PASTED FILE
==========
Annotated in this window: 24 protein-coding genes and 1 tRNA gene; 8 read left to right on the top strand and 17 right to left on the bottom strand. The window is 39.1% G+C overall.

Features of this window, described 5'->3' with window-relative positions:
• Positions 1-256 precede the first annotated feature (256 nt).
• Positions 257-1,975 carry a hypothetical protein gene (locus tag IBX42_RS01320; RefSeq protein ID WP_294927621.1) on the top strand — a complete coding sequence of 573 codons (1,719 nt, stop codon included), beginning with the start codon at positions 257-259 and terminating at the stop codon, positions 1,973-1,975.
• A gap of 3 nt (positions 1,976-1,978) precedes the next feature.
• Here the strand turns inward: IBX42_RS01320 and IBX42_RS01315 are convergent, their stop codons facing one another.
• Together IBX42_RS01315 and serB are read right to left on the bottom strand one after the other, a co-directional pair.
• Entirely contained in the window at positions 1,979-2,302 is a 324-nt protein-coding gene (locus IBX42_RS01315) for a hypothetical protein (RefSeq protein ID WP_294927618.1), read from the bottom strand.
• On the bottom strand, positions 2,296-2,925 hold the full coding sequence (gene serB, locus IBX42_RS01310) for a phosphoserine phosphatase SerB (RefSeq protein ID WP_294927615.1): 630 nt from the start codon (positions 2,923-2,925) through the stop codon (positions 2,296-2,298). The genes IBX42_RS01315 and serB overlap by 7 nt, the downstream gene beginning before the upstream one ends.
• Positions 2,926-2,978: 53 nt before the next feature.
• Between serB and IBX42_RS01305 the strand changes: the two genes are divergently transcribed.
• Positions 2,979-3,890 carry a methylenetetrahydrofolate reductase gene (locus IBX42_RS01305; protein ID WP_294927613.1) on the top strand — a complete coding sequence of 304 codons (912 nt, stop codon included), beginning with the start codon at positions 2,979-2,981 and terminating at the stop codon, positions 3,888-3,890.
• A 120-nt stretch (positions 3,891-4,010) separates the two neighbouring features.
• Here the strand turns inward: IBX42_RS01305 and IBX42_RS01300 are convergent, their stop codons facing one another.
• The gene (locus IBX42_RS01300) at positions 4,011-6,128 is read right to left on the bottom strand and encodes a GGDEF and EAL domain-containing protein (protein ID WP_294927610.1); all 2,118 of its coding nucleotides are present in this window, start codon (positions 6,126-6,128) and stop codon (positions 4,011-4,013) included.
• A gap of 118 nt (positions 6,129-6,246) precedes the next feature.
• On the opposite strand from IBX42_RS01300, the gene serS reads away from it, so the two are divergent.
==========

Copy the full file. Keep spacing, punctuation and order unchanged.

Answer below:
Annotated in this window: 24 protein-coding genes and 1 tRNA gene; 8 read left to right on the top strand and 17 right to left on the bottom strand. The window is 39.1% G+C overall.

Features of this window, described 5'->3' with window-relative positions:
• Positions 1-256 precede the first annotated feature (256 nt).
• Positions 257-1,975 carry a hypothetical protein gene (locus tag IBX42_RS01320; RefSeq protein ID WP_294927621.1) on the top strand — a complete coding sequence of 573 codons (1,719 nt, stop codon included), beginning with the start codon at positions 257-259 and terminating at the stop codon, positions 1,973-1,975.
• A gap of 3 nt (positions 1,976-1,978) precedes the next feature.
• Here the strand turns inward: IBX42_RS01320 and IBX42_RS01315 are convergent, their stop codons facing one another.
• Together IBX42_RS01315 and serB are read right to left on the bottom strand one after the other, a co-directional pair.
• Entirely contained in the window at positions 1,979-2,302 is a 324-nt protein-coding gene (locus IBX42_RS01315) for a hypothetical protein (RefSeq protein ID WP_294927618.1), read from the bottom strand.
• On the bottom strand, positions 2,296-2,925 hold the full coding sequence (gene serB, locus IBX42_RS01310) for a phosphoserine phosphatase SerB (RefSeq protein ID WP_294927615.1): 630 nt from the start codon (positions 2,923-2,925) through the stop codon (positions 2,296-2,298). The genes IBX42_RS01315 and serB overlap by 7 nt, the downstream gene beginning before the upstream one ends.
• Positions 2,926-2,978: 53 nt before the next feature.
• Between serB and IBX42_RS01305 the strand changes: the two genes are divergently transcribed.
• Positions 2,979-3,890 carry a methylenetetrahydrofolate reductase gene (locus IBX42_RS01305; protein ID WP_294927613.1) on the top strand — a complete coding sequence of 304 codons (912 nt, stop codon included), beginning with the start codon at positions 2,979-2,981 and terminating at the stop codon, positions 3,888-3,890.
• A 120-nt stretch (positions 3,891-4,010) separates the two neighbouring features.
• Here the strand turns inward: IBX42_RS01305 and IBX42_RS01300 are convergent, their stop codons facing one another.
• The gene (locus IBX42_RS01300) at positions 4,011-6,128 is read right to left on the bottom strand and encodes a GGDEF and EAL domain-containing protein (protein ID WP_294927610.1); all 2,118 of its coding nucleotides are present in this window, start codon (positions 6,126-6,128) and stop codon (positions 4,011-4,013) included.
• A gap of 118 nt (positions 6,129-6,246) precedes the next feature.
• On the opposite strand from IBX42_RS01300, the gene serS reads away from it, so the two are divergent.